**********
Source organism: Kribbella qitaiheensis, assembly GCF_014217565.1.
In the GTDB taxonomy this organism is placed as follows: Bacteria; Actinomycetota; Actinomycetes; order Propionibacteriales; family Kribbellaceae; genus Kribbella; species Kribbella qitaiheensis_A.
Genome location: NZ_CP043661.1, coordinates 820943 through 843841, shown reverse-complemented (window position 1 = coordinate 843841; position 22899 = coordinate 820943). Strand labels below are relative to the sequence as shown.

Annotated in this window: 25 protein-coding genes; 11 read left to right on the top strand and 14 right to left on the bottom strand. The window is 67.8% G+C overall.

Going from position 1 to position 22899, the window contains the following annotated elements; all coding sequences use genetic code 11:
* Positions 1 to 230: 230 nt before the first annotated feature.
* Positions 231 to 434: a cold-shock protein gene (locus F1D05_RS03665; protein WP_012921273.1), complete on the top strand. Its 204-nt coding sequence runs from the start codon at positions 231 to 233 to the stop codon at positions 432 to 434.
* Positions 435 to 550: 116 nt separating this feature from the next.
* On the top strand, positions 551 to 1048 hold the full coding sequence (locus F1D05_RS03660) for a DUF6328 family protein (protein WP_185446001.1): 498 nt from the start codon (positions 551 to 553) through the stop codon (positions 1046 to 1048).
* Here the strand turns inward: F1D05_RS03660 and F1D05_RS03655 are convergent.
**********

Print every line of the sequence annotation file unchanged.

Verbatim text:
Source organism: Kribbella qitaiheensis, assembly GCF_014217565.1.
In the GTDB taxonomy this organism is placed as follows: Bacteria; Actinomycetota; Actinomycetes; order Propionibacteriales; family Kribbellaceae; genus Kribbella; species Kribbella qitaiheensis_A.
Genome location: NZ_CP043661.1, coordinates 820943 through 843841, shown reverse-complemented (window position 1 = coordinate 843841; position 22899 = coordinate 820943). Strand labels below are relative to the sequence as shown.

Annotated in this window: 25 protein-coding genes; 11 read left to right on the top strand and 14 right to left on the bottom strand. The window is 67.8% G+C overall.

Going from position 1 to position 22899, the window contains the following annotated elements; all coding sequences use genetic code 11:
* Positions 1 to 230: 230 nt before the first annotated feature.
* Positions 231 to 434: a cold-shock protein gene (locus F1D05_RS03665; protein WP_012921273.1), complete on the top strand. Its 204-nt coding sequence runs from the start codon at positions 231 to 233 to the stop codon at positions 432 to 434.
* Positions 435 to 550: 116 nt separating this feature from the next.
* On the top strand, positions 551 to 1048 hold the full coding sequence (locus F1D05_RS03660) for a DUF6328 family protein (protein WP_185446001.1): 498 nt from the start codon (positions 551 to 553) through the stop codon (positions 1046 to 1048).
* Here the strand turns inward: F1D05_RS03660 and F1D05_RS03655 are convergent.